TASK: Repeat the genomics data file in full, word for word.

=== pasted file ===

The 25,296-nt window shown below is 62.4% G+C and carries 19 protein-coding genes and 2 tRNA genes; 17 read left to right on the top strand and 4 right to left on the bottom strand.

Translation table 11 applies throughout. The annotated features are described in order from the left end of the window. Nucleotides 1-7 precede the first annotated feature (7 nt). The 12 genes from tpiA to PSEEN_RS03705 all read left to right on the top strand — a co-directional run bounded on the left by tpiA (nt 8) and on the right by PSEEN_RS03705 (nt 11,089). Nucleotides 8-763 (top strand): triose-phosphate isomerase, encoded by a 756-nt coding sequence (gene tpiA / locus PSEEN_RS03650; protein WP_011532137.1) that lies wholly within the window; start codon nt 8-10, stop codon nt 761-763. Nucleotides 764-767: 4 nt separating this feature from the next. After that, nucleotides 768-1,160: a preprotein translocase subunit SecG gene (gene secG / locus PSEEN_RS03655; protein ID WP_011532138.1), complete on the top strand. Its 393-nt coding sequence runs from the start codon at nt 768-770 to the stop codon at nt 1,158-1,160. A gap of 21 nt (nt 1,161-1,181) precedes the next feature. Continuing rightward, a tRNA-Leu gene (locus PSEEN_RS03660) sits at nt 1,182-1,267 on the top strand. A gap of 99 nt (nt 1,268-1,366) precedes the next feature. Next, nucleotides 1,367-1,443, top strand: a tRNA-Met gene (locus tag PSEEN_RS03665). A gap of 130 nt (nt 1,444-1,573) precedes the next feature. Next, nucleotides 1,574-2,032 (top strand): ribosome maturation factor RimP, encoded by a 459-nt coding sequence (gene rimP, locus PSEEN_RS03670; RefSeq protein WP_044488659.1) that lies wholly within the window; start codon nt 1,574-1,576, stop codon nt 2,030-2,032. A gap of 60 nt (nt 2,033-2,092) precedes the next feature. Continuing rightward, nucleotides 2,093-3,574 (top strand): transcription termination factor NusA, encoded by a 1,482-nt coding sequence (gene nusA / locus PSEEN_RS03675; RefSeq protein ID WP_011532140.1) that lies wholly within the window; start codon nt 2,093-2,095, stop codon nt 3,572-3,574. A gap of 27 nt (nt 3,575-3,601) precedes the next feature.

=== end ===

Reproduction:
The 25,296-nt window shown below is 62.4% G+C and carries 19 protein-coding genes and 2 tRNA genes; 17 read left to right on the top strand and 4 right to left on the bottom strand.

Translation table 11 applies throughout. The annotated features are described in order from the left end of the window. Nucleotides 1-7 precede the first annotated feature (7 nt). The 12 genes from tpiA to PSEEN_RS03705 all read left to right on the top strand — a co-directional run bounded on the left by tpiA (nt 8) and on the right by PSEEN_RS03705 (nt 11,089). Nucleotides 8-763 (top strand): triose-phosphate isomerase, encoded by a 756-nt coding sequence (gene tpiA / locus PSEEN_RS03650; protein WP_011532137.1) that lies wholly within the window; start codon nt 8-10, stop codon nt 761-763. Nucleotides 764-767: 4 nt separating this feature from the next. After that, nucleotides 768-1,160: a preprotein translocase subunit SecG gene (gene secG / locus PSEEN_RS03655; protein ID WP_011532138.1), complete on the top strand. Its 393-nt coding sequence runs from the start codon at nt 768-770 to the stop codon at nt 1,158-1,160. A gap of 21 nt (nt 1,161-1,181) precedes the next feature. Continuing rightward, a tRNA-Leu gene (locus PSEEN_RS03660) sits at nt 1,182-1,267 on the top strand. A gap of 99 nt (nt 1,268-1,366) precedes the next feature. Next, nucleotides 1,367-1,443, top strand: a tRNA-Met gene (locus tag PSEEN_RS03665). A gap of 130 nt (nt 1,444-1,573) precedes the next feature. Next, nucleotides 1,574-2,032 (top strand): ribosome maturation factor RimP, encoded by a 459-nt coding sequence (gene rimP, locus PSEEN_RS03670; RefSeq protein WP_044488659.1) that lies wholly within the window; start codon nt 1,574-1,576, stop codon nt 2,030-2,032. A gap of 60 nt (nt 2,033-2,092) precedes the next feature. Continuing rightward, nucleotides 2,093-3,574 (top strand): transcription termination factor NusA, encoded by a 1,482-nt coding sequence (gene nusA / locus PSEEN_RS03675; RefSeq protein ID WP_011532140.1) that lies wholly within the window; start codon nt 2,093-2,095, stop codon nt 3,572-3,574. A gap of 27 nt (nt 3,575-3,601) precedes the next feature.